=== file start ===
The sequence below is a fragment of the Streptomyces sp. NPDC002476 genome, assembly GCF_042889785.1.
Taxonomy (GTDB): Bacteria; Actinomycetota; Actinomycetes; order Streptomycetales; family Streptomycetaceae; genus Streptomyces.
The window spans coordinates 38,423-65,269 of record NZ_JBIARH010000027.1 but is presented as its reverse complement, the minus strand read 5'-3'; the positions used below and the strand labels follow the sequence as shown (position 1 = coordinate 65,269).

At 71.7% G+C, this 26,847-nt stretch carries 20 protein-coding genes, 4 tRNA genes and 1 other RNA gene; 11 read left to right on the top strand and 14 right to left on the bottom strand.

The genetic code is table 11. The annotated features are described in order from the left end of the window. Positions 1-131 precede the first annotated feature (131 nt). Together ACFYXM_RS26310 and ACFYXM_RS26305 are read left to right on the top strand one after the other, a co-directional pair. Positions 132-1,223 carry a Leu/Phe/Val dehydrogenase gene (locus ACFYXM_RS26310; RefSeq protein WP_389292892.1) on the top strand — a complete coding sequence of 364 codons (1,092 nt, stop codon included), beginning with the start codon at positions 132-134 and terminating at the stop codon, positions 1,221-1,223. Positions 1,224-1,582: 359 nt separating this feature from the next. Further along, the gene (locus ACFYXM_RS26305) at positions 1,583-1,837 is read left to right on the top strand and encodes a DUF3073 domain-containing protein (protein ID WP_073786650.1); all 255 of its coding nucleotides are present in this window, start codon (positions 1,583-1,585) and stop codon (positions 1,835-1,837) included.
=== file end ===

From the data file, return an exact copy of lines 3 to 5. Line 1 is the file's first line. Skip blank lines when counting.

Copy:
The window spans coordinates 38,423-65,269 of record NZ_JBIARH010000027.1 but is presented as its reverse complement, the minus strand read 5'-3'; the positions used below and the strand labels follow the sequence as shown (position 1 = coordinate 65,269).

At 71.7% G+C, this 26,847-nt stretch carries 20 protein-coding genes, 4 tRNA genes and 1 other RNA gene; 11 read left to right on the top strand and 14 right to left on the bottom strand.

The genetic code is table 11. The annotated features are described in order from the left end of the window. Positions 1-131 precede the first annotated feature (131 nt). Together ACFYXM_RS26310 and ACFYXM_RS26305 are read left to right on the top strand one after the other, a co-directional pair. Positions 132-1,223 carry a Leu/Phe/Val dehydrogenase gene (locus ACFYXM_RS26310; RefSeq protein WP_389292892.1) on the top strand — a complete coding sequence of 364 codons (1,092 nt, stop codon included), beginning with the start codon at positions 132-134 and terminating at the stop codon, positions 1,221-1,223. Positions 1,224-1,582: 359 nt separating this feature from the next. Further along, the gene (locus ACFYXM_RS26305) at positions 1,583-1,837 is read left to right on the top strand and encodes a DUF3073 domain-containing protein (protein ID WP_073786650.1); all 255 of its coding nucleotides are present in this window, start codon (positions 1,583-1,585) and stop codon (positions 1,835-1,837) included.